# to the args.
    args = create_parser().parse_args()

    # This reads in the user information (from the pwd module
    # that we used in
    users = u.fetch_users()

    # Now for some conditional logic, based on the path that's
    # passed in, to determine the file that we're using, and
    # and the format that's passed in, so that we know how to
    # export it

    # The first argument is going to be the path.
    if args.path:

        # If the path is present at all, we're going to open the file,
        # make sure it's writable, and set the newline to be an empty
        # string. We don't want any extra strings or characters in what
        # we're doing.
        file = open(args.path, 'w', newline='')

    # If we're NOT writing to a file, then the output is going to
    # be STDOUT
        file = sys.stdout

    # This is where the writing will actually happen. Our first part
    # if the if/else will be testing for whether we're dealing with
    # JSON or not. If it is (which is the default), then we'll call the
    # export module to_json_file and write users out to the file in
    # JSON format.
    if args.format == 'json':
        export.to_json_file(file, users)

    # And if it's not JSON, then we're planning on it being csv. We'll
    # call the export module to_csv_file and write out users to the
    # file in csv format.
        export.to_csv_file(file, users)

Since we wrote a batch of smaller separate modules that all do their respective jobs very well, we can now call them into this simple function that's fairly easy to follow.

Add to

We're going to add a bit more to after installrequires=[]. Just like with, previous comments in the file are gone. Let's make sure we don't forget the comma after installrequires=[]. It's easy to do, since we left the file for a bit and came back.

from setuptools import setup, find_packages

with open('README.rst', encoding='UTF-8') as f:
     readme =

    description='Command line user export utility',
    author='Your Name',
    package_dir={'': 'src'},

    # This is essentially saying:
    # When you are installed, create an executable named hr,
    # that will call the "main" method inside the "cli" module,
    # inside of the "hr" package.
        'console_scripts': 'hr=hr.cli:main'

Install the hr Tool

We're done, right? The tool's all built, and we can go home? Well, no. We'd better install it and test it.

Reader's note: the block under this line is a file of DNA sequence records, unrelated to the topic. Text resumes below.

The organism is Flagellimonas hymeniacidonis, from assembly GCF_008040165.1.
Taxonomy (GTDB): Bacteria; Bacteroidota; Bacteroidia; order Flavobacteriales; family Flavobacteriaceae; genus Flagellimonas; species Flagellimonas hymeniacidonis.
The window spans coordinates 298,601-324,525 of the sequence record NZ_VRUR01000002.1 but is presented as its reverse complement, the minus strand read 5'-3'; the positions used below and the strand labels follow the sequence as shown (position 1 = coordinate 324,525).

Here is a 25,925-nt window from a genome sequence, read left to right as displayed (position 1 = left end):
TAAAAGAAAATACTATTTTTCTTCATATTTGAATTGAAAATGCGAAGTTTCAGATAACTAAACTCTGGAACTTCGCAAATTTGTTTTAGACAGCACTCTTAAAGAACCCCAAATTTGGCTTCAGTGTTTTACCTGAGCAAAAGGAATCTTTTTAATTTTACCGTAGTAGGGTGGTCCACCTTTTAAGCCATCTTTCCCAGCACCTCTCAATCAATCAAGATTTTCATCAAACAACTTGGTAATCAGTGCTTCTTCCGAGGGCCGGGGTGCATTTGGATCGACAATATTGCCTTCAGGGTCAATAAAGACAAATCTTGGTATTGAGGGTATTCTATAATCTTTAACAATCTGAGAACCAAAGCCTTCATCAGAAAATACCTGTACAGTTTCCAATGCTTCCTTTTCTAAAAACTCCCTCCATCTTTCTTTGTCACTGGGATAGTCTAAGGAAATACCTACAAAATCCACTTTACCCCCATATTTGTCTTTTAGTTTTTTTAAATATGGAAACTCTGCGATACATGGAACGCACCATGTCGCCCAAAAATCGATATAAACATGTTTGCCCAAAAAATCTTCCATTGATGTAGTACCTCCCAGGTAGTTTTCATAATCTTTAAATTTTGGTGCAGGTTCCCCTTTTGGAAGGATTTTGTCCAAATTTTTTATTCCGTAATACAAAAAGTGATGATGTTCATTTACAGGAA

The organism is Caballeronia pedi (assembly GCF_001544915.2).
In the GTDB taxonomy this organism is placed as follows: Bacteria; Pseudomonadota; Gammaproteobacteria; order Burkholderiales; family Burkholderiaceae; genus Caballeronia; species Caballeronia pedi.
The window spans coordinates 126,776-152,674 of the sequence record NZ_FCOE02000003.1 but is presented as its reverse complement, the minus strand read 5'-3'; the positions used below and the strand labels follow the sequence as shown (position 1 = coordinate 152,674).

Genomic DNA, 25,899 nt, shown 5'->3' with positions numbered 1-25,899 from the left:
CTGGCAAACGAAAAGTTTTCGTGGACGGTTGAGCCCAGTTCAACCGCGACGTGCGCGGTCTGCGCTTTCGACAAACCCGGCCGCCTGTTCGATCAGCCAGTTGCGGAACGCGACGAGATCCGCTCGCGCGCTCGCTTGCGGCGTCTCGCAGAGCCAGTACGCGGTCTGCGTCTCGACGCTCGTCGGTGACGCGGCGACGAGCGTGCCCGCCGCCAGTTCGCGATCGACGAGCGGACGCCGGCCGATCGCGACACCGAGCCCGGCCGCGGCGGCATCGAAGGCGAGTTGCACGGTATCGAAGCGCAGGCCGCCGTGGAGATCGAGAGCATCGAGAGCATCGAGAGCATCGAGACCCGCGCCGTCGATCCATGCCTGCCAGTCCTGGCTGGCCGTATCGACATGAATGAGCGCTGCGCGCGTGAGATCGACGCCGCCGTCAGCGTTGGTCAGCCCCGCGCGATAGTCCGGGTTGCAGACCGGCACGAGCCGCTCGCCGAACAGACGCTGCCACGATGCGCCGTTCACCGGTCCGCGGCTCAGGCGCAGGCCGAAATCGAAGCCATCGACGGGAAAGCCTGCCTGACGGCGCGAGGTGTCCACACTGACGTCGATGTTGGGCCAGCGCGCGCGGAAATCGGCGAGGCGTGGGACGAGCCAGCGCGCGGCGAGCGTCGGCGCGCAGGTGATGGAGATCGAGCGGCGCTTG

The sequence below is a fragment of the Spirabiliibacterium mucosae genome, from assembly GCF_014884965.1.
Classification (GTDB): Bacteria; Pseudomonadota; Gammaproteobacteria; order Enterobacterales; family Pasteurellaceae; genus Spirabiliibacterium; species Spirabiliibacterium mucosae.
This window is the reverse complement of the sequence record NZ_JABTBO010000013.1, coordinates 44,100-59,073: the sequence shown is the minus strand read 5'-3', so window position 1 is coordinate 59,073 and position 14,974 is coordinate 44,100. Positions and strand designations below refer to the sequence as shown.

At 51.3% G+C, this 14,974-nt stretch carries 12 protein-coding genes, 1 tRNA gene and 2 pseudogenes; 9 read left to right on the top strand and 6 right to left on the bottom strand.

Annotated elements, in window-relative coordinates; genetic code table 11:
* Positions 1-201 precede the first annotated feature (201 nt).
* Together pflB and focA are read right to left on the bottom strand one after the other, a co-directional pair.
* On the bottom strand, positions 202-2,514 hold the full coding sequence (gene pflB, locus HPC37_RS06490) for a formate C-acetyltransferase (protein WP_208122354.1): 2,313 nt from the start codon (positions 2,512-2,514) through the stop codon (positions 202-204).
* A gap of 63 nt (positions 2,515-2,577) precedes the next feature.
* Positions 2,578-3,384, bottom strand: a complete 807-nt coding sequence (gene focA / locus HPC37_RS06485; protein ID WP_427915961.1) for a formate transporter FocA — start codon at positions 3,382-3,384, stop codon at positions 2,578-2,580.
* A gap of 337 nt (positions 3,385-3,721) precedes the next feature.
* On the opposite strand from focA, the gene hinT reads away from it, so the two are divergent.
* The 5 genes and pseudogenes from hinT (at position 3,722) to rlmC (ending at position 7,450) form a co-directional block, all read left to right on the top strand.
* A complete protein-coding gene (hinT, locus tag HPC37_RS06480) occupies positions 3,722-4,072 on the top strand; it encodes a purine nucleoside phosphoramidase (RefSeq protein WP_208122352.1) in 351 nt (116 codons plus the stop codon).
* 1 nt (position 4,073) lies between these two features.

Let's get out of the virtual environment. Once we type exit, we'll get dropped back into a regular command prompt.

(hr) [user@$host hr]$ exit
[user@$host hr]$

We need to install our application, and we're going to do it with pip.

[user@$host hr]$ pip3.7 install --user -e .

Let's dissect that command. pip 3.7 install is what installs a python package. --user is a flag that will just install this program locally for our user, rather than system-wide. The -e . is saying, "Install the package that's sitting right here in this environment."

Once we run that, there should be a bit of output (with Successfully installed hr near the end), and we'll be back at a command prompt.

Now, if we run the program hr, with no arguments, it should fetch us some user information in JSON format and spit it out to the screen:

[user@$host hr]$ hr
$ hr
    "name": "cloud_user",
    "id": 1000,
    "home": "/home/cloud_user",
    "shell": "/bin/bash"
    "name": "centos",
    "id": 1001,
    "home": "/home/centos",
    "shell": "/bin/bash"
    "name": "ssm-user",
    "id": 1002,
    "home": "/home/ssm-user",
    "shell": "/bin/bash"
][user@$host hr]$

Typing hr --help will give you a bit of information about hr usage, like valid arguments.

We can dump out CSV instead of JSON, if we want, with the --format argument.

[user@$host hr]$ hr --format=csv

These both outputted the data to the screen. Our programming is supposed to accommodate JSON and CSV files, remember? Let's give one of those a whirl with a --path argument.

[user@$host hr]$ hr --format=json --path=users.json

We won't see any output here — just another command prompt. But we should see a users.json sitting in the directory we're at (run a quick ls to check), and we can cat users.json to see it does, in fact, contain all our user data in JSON format.

We Did It!

Congratulations. Let's pat ourselves on the back here. We created a Python tool from scratch that does everything it's supposed to: It reads user data and exports it to either JSON or CSV, and it will export it either to stdout or a file. We are done.